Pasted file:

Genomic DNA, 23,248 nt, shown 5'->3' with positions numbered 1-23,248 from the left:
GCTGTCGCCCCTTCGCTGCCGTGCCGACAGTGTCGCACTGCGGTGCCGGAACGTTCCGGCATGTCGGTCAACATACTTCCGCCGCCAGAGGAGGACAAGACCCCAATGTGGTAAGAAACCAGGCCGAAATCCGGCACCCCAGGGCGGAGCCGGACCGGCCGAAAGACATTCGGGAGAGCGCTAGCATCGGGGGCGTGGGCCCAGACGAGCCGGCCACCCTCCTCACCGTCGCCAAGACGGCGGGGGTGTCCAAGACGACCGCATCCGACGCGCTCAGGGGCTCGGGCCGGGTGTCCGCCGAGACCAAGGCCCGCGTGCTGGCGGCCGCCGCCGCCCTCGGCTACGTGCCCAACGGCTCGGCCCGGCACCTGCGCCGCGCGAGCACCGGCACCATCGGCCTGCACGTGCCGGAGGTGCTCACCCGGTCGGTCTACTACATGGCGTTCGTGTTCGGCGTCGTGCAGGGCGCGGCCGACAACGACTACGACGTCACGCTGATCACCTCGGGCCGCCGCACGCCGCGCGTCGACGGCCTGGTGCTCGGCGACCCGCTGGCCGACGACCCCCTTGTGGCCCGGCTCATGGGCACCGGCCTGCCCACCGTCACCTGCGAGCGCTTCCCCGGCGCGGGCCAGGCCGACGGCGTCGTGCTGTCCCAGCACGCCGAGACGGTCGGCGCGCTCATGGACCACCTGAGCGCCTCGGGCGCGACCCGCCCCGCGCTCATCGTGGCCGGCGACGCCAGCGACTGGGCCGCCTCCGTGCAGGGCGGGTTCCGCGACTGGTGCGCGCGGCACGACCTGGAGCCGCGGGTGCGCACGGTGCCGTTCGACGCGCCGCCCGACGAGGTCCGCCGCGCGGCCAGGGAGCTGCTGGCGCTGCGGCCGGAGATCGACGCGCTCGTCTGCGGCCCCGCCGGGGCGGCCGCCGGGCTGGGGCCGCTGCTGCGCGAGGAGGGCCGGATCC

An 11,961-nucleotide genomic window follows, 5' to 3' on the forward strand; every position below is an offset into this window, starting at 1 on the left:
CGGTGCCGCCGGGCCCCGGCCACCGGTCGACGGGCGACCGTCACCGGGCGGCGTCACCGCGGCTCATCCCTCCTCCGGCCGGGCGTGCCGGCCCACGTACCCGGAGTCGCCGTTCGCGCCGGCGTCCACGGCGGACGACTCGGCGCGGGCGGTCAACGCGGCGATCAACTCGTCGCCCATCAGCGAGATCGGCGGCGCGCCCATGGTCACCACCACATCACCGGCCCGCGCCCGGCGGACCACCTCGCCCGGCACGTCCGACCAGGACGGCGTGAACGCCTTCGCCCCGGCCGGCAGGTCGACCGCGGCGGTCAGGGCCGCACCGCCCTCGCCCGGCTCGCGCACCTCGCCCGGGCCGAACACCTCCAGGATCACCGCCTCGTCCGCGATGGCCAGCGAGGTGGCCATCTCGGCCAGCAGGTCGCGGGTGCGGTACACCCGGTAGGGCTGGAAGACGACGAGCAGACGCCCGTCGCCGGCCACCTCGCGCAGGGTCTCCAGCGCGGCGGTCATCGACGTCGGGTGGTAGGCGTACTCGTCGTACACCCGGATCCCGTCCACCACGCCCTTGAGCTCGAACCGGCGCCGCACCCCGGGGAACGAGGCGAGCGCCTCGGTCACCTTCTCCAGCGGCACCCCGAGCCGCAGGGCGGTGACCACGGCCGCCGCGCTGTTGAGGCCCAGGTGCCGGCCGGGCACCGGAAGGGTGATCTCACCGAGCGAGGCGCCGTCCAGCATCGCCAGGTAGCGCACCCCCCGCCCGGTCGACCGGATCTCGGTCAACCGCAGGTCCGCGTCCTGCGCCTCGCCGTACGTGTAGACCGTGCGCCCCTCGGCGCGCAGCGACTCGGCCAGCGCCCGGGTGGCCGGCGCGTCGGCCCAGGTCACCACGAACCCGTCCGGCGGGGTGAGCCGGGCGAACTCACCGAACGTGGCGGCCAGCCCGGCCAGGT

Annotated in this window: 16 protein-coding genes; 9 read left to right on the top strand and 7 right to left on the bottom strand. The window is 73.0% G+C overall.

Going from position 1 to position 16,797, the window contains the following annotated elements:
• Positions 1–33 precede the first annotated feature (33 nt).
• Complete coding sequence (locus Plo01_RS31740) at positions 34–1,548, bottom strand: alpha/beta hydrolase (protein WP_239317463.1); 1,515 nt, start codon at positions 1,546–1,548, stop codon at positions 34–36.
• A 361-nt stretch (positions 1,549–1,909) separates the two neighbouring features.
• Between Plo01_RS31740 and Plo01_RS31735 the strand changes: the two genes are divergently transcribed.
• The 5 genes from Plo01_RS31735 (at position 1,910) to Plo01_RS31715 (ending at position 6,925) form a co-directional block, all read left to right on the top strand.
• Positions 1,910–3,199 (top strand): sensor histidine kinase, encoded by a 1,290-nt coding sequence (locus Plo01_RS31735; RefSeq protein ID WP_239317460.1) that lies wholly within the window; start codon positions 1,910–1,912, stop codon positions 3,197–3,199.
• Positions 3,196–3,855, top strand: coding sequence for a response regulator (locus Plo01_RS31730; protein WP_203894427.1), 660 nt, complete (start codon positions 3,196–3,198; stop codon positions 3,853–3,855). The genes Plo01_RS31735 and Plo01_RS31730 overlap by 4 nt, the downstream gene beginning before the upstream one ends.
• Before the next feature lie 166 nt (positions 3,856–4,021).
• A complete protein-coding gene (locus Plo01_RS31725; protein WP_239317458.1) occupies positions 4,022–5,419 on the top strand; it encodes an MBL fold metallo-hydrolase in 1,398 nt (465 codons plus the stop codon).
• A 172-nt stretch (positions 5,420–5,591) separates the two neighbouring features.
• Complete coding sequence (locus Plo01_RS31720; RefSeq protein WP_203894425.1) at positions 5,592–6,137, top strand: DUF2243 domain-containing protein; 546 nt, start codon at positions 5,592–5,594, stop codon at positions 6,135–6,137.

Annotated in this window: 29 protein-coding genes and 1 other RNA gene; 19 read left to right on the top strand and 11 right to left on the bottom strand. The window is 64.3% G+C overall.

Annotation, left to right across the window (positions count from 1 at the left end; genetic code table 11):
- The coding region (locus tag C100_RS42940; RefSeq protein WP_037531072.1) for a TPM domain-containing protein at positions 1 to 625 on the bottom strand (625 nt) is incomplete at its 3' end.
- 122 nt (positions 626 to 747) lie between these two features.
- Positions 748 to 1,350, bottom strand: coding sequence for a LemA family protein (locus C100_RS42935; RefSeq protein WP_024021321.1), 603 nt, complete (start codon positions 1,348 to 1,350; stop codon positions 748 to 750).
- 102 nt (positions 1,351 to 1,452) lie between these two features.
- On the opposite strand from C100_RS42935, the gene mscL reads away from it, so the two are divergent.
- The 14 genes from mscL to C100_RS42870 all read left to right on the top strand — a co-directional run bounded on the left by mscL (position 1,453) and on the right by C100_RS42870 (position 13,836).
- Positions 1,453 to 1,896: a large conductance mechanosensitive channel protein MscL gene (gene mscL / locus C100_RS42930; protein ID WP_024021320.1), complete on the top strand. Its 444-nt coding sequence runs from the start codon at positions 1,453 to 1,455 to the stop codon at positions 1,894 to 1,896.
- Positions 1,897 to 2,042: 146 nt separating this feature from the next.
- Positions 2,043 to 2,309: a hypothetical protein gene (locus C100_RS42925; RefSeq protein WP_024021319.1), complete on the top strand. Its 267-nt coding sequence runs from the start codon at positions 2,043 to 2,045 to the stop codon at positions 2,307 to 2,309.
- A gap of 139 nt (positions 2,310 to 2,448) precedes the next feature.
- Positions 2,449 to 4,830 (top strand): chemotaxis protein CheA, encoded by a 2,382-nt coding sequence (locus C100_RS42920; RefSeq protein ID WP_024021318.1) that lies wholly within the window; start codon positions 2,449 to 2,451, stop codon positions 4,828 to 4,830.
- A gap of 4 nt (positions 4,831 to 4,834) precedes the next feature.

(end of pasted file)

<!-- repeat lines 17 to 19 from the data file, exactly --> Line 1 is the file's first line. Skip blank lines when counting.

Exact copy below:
• Complete coding sequence (locus Plo01_RS31720; RefSeq protein WP_203894425.1) at positions 5,592–6,137, top strand: DUF2243 domain-containing protein; 546 nt, start codon at positions 5,592–5,594, stop codon at positions 6,135–6,137.

Annotated in this window: 29 protein-coding genes and 1 other RNA gene; 19 read left to right on the top strand and 11 right to left on the bottom strand. The window is 64.3% G+C overall.

Annotation, left to right across the window (positions count from 1 at the left end; genetic code table 11):